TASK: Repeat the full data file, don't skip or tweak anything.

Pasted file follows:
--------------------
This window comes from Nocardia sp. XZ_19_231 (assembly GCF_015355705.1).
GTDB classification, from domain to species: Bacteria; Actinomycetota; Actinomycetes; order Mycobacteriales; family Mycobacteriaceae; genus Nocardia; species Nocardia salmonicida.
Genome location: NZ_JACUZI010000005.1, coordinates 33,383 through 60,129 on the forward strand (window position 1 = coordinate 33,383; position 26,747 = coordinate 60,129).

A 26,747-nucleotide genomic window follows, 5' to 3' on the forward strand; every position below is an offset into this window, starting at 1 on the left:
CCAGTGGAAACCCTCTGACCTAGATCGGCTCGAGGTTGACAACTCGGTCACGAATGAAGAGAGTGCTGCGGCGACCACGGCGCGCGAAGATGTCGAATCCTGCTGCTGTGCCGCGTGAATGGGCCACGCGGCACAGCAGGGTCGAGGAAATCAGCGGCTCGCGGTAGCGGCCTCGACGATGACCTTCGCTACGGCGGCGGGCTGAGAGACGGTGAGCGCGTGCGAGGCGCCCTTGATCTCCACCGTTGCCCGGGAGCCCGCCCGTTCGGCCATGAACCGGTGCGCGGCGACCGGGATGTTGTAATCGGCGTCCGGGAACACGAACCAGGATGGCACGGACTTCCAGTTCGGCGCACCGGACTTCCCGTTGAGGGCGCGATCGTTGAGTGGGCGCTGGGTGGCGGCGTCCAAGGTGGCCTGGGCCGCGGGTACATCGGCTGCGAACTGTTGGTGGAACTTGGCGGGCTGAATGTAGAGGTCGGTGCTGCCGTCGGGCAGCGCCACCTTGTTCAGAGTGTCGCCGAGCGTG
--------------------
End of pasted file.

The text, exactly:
This window comes from Nocardia sp. XZ_19_231 (assembly GCF_015355705.1).
GTDB classification, from domain to species: Bacteria; Actinomycetota; Actinomycetes; order Mycobacteriales; family Mycobacteriaceae; genus Nocardia; species Nocardia salmonicida.
Genome location: NZ_JACUZI010000005.1, coordinates 33,383 through 60,129 on the forward strand (window position 1 = coordinate 33,383; position 26,747 = coordinate 60,129).

A 26,747-nucleotide genomic window follows, 5' to 3' on the forward strand; every position below is an offset into this window, starting at 1 on the left:
CCAGTGGAAACCCTCTGACCTAGATCGGCTCGAGGTTGACAACTCGGTCACGAATGAAGAGAGTGCTGCGGCGACCACGGCGCGCGAAGATGTCGAATCCTGCTGCTGTGCCGCGTGAATGGGCCACGCGGCACAGCAGGGTCGAGGAAATCAGCGGCTCGCGGTAGCGGCCTCGACGATGACCTTCGCTACGGCGGCGGGCTGAGAGACGGTGAGCGCGTGCGAGGCGCCCTTGATCTCCACCGTTGCCCGGGAGCCCGCCCGTTCGGCCATGAACCGGTGCGCGGCGACCGGGATGTTGTAATCGGCGTCCGGGAACACGAACCAGGATGGCACGGACTTCCAGTTCGGCGCACCGGACTTCCCGTTGAGGGCGCGATCGTTGAGTGGGCGCTGGGTGGCGGCGTCCAAGGTGGCCTGGGCCGCGGGTACATCGGCTGCGAACTGTTGGTGGAACTTGGCGGGCTGAATGTAGAGGTCGGTGCTGCCGTCGGGCAGCGCCACCTTGTTCAGAGTGTCGCCGAGCGTG